However, investors pay a high price for the Kremlin’s domestic heavy-handedness. As Russia joins the World Trade Organization this summer, the U.S. Congress is likely to lift the obsolete 1974 Jackson–Vanik Amendment, which predicated Permanent Normal Trade Relations on free emigration. Yet, given the sorry state of the rule of law in Russia, Members of Congress are unlikely to remove the Jackson–Vanik roadblock without gaining a legislative tool to address Russian corruption and human rights violations.
The current anti-American tilt of Russian foreign policy prevents diplomatic cooperation, as a shared threat assessment and mutual understanding between the U.S. and Russia in dealing with the changing global environment is currently absent.
Despite clear statements to the contrary by Putin and Foreign Minister Sergey Lavrov, the Obama Administration repeatedly declared that it is not competing with Russia for regional influence—not in the Middle East and not in Eurasia. Apparently, the Kremlin has not received the memo. Instead, Russia is attempting to constrain U.S. foreign policy with little or no counteraction from Washington. Moscow would like to see the U.S. power so diminished in the Middle East and Europe that America could not act without Russia’s permission.
To address Putin’s anti-American foreign policy, the U.S. should:
Reexamine the strategy of “reset” with Russia. The President should commission the National Security Council to form a task force for a bottom-up review of Russia policy in view of Putin’s return to the Kremlin and Moscow’s sabotage of the U.S. policies on Iran and Syria. The U.S. should use its public diplomacy assets to “name and shame” Russia as an enabler of the Iranian and Syrian regimes.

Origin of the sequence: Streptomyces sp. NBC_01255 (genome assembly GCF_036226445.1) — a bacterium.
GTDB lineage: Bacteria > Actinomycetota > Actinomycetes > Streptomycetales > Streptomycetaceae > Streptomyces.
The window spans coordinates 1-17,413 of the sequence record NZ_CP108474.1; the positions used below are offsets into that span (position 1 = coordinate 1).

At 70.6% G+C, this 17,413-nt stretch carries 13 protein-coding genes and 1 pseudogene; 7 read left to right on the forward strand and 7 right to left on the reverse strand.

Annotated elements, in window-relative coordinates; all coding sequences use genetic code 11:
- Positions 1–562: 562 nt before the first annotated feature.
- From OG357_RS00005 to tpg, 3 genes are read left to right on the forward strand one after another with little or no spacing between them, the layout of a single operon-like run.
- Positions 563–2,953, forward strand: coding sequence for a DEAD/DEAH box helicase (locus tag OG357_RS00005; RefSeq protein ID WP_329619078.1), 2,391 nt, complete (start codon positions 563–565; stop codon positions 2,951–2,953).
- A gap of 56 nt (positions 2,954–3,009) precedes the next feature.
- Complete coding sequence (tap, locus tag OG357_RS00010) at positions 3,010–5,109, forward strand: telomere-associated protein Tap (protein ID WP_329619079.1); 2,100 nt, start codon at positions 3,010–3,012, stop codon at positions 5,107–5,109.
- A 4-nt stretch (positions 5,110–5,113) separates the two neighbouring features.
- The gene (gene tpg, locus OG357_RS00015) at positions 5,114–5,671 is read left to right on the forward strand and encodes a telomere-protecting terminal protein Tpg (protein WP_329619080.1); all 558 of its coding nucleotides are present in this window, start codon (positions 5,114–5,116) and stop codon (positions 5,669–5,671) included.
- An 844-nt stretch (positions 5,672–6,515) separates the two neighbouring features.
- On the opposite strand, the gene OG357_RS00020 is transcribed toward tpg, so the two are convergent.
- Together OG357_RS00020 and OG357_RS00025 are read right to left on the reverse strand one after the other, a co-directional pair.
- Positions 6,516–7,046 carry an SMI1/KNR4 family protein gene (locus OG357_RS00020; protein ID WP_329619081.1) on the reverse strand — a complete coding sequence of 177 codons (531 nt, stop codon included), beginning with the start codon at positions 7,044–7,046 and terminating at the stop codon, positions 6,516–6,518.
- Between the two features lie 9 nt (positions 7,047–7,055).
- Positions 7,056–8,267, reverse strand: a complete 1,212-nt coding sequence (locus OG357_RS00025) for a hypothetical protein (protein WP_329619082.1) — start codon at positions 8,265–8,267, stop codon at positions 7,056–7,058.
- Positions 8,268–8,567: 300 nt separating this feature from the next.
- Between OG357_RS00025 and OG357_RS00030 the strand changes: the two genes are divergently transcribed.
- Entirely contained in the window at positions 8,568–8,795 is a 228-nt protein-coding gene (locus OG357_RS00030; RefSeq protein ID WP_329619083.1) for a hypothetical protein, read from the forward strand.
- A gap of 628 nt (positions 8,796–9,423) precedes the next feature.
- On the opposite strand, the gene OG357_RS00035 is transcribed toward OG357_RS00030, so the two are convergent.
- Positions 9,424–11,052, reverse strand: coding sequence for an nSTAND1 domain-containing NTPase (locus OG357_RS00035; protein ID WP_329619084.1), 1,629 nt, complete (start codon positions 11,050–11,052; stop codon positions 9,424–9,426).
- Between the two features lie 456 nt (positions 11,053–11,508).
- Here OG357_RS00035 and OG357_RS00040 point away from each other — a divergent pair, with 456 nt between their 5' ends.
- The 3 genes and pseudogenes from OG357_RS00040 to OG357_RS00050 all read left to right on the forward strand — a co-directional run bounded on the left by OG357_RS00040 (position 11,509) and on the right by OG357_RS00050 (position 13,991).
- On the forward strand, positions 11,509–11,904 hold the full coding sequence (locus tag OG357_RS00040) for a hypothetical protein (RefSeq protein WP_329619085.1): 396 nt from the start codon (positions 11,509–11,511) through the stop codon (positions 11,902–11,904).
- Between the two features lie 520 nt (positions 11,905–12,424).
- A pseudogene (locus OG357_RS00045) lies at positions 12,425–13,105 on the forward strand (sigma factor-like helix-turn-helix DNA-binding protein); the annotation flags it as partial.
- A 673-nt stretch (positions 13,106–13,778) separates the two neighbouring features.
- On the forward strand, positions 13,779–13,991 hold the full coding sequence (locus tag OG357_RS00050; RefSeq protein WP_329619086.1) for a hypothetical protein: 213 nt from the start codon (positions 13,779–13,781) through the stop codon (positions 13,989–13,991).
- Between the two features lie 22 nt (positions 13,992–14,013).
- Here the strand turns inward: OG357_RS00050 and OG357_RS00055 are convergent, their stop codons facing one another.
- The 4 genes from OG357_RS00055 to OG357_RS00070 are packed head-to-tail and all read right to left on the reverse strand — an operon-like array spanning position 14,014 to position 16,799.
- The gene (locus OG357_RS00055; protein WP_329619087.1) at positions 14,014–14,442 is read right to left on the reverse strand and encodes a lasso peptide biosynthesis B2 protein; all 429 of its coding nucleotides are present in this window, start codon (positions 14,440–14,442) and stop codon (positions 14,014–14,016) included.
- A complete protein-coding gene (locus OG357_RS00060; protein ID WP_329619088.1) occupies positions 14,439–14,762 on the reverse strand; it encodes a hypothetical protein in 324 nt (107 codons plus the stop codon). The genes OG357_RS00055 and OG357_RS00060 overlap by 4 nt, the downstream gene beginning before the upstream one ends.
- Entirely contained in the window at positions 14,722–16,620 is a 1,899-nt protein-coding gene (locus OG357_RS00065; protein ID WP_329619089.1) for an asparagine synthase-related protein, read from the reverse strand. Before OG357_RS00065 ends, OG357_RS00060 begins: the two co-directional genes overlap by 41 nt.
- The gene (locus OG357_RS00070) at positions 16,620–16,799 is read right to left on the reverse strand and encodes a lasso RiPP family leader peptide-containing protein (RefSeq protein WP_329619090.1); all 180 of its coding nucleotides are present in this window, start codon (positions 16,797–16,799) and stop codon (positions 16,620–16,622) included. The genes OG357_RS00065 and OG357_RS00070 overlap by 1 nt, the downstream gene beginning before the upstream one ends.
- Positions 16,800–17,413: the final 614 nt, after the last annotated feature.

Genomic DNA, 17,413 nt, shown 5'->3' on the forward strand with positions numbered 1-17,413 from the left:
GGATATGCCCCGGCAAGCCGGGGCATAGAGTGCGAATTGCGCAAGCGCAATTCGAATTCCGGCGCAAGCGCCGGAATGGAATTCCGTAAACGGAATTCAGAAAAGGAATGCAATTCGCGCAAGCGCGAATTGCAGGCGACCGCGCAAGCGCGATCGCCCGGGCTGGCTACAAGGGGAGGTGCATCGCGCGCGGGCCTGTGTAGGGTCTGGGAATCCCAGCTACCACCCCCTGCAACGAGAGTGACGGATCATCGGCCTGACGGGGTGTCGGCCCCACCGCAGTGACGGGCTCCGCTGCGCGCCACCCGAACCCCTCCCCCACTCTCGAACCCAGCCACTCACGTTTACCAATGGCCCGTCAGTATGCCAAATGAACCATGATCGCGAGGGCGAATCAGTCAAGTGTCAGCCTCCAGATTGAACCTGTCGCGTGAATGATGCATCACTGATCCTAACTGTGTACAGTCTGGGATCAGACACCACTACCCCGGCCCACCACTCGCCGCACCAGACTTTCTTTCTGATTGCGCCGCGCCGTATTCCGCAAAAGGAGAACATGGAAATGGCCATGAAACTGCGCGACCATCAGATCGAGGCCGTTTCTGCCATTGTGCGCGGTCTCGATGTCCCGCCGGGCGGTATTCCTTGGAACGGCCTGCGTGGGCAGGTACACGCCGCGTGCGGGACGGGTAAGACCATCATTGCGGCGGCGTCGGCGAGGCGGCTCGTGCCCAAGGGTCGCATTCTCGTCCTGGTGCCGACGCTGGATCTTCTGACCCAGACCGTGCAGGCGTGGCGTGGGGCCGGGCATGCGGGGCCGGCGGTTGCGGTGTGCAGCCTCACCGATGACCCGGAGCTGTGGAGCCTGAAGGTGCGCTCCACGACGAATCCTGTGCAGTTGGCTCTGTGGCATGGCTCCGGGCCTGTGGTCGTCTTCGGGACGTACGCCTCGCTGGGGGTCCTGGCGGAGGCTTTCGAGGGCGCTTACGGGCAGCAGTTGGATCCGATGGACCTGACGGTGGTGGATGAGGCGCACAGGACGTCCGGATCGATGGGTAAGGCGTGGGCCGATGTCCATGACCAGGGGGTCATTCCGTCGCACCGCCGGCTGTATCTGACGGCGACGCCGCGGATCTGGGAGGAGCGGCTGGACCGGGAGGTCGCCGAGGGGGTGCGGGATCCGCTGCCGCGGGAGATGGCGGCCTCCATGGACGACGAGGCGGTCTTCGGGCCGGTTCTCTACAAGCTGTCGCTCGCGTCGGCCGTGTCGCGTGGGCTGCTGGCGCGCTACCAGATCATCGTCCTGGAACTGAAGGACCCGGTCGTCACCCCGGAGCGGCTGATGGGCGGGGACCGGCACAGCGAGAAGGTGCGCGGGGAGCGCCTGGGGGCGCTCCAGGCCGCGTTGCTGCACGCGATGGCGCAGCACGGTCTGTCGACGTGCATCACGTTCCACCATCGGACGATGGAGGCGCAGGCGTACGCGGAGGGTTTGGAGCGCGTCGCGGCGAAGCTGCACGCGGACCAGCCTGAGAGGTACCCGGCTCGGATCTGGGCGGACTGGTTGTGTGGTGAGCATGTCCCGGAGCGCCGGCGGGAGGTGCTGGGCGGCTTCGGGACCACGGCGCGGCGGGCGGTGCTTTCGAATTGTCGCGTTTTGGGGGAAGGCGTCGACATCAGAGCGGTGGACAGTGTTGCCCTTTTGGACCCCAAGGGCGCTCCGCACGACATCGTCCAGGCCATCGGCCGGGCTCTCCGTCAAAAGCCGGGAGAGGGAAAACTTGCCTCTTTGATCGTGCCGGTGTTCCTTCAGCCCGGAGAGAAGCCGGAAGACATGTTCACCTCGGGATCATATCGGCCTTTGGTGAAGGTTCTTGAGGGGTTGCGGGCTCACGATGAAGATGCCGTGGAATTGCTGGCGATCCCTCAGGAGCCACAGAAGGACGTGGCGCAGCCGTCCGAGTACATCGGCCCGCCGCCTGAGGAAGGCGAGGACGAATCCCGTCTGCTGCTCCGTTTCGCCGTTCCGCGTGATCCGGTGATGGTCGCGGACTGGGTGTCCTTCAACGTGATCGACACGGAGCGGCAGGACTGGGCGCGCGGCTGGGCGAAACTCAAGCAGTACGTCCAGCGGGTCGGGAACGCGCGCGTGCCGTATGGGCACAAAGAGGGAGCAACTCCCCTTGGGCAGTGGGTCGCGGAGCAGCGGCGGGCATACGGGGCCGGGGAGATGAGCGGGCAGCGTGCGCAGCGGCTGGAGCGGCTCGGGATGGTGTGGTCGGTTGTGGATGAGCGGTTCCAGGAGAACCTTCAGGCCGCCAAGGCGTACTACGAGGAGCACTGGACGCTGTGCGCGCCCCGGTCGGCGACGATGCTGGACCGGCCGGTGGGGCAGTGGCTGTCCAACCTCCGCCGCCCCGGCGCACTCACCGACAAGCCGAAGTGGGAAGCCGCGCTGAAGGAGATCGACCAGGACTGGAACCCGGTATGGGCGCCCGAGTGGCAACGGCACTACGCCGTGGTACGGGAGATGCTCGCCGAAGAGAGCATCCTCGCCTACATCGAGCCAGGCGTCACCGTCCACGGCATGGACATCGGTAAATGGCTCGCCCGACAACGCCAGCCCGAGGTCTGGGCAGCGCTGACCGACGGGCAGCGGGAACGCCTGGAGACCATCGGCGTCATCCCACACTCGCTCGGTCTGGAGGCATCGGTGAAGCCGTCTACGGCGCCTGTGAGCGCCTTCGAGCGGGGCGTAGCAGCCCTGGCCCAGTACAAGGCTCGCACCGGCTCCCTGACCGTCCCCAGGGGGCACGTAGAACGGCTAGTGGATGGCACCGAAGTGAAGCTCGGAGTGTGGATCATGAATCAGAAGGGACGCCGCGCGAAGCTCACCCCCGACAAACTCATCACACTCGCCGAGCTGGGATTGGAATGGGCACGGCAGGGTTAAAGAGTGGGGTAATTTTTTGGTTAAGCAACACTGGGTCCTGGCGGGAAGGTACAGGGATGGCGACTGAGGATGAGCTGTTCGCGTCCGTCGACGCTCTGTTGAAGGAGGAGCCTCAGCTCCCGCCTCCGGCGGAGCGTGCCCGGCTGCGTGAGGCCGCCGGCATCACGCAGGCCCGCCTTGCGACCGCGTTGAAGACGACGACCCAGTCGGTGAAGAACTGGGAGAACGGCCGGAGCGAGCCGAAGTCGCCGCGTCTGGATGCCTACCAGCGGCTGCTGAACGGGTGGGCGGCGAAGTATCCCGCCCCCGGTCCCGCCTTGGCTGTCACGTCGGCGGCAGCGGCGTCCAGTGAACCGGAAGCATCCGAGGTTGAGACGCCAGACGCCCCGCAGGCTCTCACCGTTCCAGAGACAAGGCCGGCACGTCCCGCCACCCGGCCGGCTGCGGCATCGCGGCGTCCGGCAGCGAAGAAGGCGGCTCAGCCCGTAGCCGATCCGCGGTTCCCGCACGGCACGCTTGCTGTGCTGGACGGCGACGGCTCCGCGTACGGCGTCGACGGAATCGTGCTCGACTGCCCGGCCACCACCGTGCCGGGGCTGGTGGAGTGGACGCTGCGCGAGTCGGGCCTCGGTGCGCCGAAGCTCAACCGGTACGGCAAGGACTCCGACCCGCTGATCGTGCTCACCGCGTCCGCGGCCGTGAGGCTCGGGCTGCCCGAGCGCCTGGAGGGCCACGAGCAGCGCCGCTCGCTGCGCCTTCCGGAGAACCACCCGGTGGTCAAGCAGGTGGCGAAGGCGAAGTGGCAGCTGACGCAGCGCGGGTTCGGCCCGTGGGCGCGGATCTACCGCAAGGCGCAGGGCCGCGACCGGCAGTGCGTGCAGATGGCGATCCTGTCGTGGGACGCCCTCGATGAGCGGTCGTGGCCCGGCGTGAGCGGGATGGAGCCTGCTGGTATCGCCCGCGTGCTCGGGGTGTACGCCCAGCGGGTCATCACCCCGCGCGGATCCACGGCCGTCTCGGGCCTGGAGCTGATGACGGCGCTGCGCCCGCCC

Revitalize relations with the sovereignty-minded countries of Eastern Europe and Eurasia, which were neglected during the first two years of the Obama Administration. The U.S. should emphasize ties with countries that care about their independence—Azerbaijan, Georgia, Kazakhstan, Turkmenistan, Ukraine, and Uzbekistan—without compromising the U.S. democracy agenda and, if requested, provide economic advice and political-military cooperation, which is particularly timely as the U.S. is planning to withdraw troops from Afghanistan by 2013.
Consider the bipartisan bill called Sergei Magnitsky Rule of Law Accountability Act, proposed by Senators John McCain (R–AZ) and Benjamin Cardin (D–MD). It is named after a lawyer who exposed a $230 million corruption scheme and died in pre-trial detention, apparently as a result of torture, beatings, and denial of medical care. The Magnitsky Act would ban most notoriously corrupt foreign officials from entering the U.S. and allow their ill-gotten property to be seized and confiscated by U.S. courts. Similar legislation is being debated in Canada and some European countries.
Tough Times Ahead
Russia’s intransigent foreign policy will require the Administration to recognize its “reset” failures and provide leadership and consistent and robust pushback. With the fourth Putin term, it is Russia’s zero-sum foreign policy that prevents Washington and Moscow from exploring areas where there may be a convergence of U.S. and Russian interests, including anti-terrorism, nonproliferation, and business ties. Spillover of disagreements over security and geopolitics hinders cooperation in nonproliferation, global security, and business, as demonstrated in clashes over Iran, Syria, and missile defense.
Putin’s comeback could mean tough times ahead for U.S.–Russian relations. But when engaging Moscow, the U.S. has to guard its national security interests, not engage in a self-deluding feel-good policy exercise.
Ariel Cohen, Ph.D., is Senior Research Fellow in Russian and Eurasian Studies and International Energy Policy in the Douglas and Sarah Allison Center for Foreign Policy Studies, a division of the Kathryn and Shelby Cullom Davis Institute for International Studies, at The Heritage Foundation.